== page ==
Communities and Local Government CommitteeWritten evidence from GreenSpace

GreenSpace is a national charity solely dedicated to the conservation and improvement of public parks and all other forms of publicly accessible green space. We represent professionals working in the sector and community groups that are actively working to improve green space. Around half the local authority parks and green space teams in England are members of GreenSpace and we maintain a network of around 1,000 community based voluntary groups. We provide networking opportunities, support benchmarking, undertake area and national based research, dissemination of good practice through advice, conferences, training and publications and deliver campaigns and advocacy.


Improving on the work started in PPG17 to define and recognise the value of different types of green space including defining the terms “community green space” and “local green space”.

Use the opportunity of new definitions to provide greater enhancement and protection from development to different types of green spaces.

Provide a clear translation of the definition of sustainable development to ensure that the principles can be more effectively applied by planning authorities, developers and communities.

Do not rely on local interpretation of the framework to ensure that green infrastructure is enhanced and protected

Commit to a balanced strategic supply of green space as not all green space is beyond the scope of development.

Ensure that neighbourhood panels are supported in the to make informed decisions.

Use the community infrastructure levy to place greater emphasis on a duty upon developers to ensure that the increased burden that they place on surrounding infrastructure is addressed through their contributions, thus enhancing developer’s commitment to big society and localism.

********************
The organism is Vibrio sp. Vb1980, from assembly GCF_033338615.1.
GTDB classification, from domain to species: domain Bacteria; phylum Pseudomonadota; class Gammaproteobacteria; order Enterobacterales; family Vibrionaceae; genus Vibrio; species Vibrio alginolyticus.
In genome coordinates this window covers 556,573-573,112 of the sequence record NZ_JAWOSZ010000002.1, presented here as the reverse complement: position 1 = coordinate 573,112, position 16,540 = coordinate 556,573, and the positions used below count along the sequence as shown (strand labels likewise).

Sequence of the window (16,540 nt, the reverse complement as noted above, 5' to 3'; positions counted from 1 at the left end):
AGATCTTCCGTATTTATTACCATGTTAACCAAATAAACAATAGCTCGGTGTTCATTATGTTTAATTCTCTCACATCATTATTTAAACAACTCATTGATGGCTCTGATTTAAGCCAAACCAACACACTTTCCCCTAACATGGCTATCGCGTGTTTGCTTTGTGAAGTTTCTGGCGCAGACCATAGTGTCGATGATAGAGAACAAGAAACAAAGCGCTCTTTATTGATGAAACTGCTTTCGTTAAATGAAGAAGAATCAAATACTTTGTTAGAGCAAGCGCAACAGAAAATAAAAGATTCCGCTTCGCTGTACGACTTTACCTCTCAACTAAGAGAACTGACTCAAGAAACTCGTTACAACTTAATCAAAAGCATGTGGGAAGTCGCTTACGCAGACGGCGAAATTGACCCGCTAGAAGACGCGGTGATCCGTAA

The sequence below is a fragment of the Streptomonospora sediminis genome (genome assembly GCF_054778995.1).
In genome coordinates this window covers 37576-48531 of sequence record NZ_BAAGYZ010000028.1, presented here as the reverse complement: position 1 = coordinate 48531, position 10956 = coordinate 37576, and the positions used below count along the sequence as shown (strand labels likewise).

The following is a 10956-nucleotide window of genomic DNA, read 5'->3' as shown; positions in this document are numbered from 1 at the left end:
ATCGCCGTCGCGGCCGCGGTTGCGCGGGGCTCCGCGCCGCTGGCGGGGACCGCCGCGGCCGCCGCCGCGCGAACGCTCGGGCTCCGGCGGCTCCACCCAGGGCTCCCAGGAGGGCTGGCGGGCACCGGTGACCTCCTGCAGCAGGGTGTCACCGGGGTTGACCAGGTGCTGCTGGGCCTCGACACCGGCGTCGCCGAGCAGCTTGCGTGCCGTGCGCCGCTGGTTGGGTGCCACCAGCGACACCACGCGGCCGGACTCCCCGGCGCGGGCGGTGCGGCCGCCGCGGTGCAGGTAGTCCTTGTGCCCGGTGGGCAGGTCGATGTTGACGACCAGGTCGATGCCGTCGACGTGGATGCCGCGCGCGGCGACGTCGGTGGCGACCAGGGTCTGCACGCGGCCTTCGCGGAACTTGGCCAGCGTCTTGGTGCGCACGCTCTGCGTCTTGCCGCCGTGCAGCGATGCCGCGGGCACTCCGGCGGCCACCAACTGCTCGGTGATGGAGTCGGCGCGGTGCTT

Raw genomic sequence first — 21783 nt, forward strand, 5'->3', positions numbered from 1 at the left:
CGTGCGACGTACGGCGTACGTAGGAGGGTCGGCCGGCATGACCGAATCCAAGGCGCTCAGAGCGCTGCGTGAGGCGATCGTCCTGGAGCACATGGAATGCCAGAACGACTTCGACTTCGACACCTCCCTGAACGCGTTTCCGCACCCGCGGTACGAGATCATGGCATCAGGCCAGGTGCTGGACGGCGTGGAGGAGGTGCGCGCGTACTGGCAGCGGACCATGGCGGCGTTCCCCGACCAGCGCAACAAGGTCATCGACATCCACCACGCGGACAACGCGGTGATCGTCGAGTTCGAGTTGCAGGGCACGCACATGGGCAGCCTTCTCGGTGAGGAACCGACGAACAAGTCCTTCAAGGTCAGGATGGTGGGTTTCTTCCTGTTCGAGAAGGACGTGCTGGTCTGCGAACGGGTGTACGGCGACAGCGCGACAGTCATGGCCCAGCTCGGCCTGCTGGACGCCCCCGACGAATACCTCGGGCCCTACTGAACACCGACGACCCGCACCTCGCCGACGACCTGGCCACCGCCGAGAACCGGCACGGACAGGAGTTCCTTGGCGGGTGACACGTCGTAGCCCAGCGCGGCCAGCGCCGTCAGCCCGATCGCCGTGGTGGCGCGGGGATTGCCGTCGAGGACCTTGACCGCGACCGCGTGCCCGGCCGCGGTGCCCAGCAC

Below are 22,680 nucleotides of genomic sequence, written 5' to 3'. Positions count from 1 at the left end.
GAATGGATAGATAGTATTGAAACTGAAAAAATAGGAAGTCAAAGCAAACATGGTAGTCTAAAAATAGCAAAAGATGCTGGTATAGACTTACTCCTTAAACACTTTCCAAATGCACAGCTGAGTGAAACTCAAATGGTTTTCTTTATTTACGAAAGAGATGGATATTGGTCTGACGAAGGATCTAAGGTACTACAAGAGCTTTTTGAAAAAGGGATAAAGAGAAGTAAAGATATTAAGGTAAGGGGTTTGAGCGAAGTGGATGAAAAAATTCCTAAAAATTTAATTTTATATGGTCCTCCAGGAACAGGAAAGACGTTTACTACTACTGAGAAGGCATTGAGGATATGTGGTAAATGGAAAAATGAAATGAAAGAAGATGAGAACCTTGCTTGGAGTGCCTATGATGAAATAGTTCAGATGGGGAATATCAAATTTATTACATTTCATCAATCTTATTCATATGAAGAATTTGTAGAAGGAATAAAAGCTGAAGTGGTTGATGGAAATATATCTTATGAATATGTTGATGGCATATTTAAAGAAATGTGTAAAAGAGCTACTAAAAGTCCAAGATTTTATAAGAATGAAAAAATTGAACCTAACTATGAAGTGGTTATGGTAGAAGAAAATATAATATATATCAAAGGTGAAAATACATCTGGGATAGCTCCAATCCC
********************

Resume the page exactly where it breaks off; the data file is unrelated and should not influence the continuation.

Does the NPPF give sufficient guidance to local planning authorities, the Planning Inspectorate and others, including investors and developers, while at the same time giving local communities sufficient power over planning decisions?

No. The Minister suggests that the replacement of over 1,000 pages of national policy and guidance with around 50 pages should be a cause for celebration. We suggest that this is indicative of the dumbing down and over simplification of the complex issues involved in relation to an effective planning policy framework. As an example of this, we were extensively involved in the development of PPG17 Planning for Open Space, Sport and Recreation. Whilst PPG17 was useful, within our sector it was felt that it still didn’t sufficiently recognise the value of community green spaces and green infrastructure, and certainly didn’t offer sufficient protection from potential development. What it did provide was a set of good practice principles, around which a community, desperate to safeguard its right to access good quality, green space could develop an effective defence.

Within the new Draft Planning Policy Framework there is nothing in terms of open space provision and open space protection that compares to PPG17. Given that PPG 17 was already ineffectual, this can only mean that open space provision has even less protection. In saying this, we need to highlight that we do not believe that all public green space is sacred and beyond the scope of development. We are instead committed to a balanced strategic supply ensuring that all communities have good access to a diversity of high quality green spaces and that the totality of the local green infrastructure supports and provides vibrant and sustainable ecosystem services as well as meeting the social, recreational and health needs of communities.

Part of the problem with the draft Framework, and its justification for the abandonment of the raft of specific and detailed guiding principles, is its reliance on local interpretation. Where communities and their local authorities are equally committed to protecting and enhancing green infrastructure, the new Framework offers the scope for appropriate interpretation. Where a local council, with or without the support of the local community, cares less about environmental quality than economic growth and local business, it can choose to apply a polar opposite interpretation of the framework and lay waste its green infrastructure in a comparatively unfettered manner. We note that local planning authorities are now required to prepare a Strategic Housing Market Assessment, but there is no longer a requirement to produce an Open Space Strategy or Regional Spatial Strategy.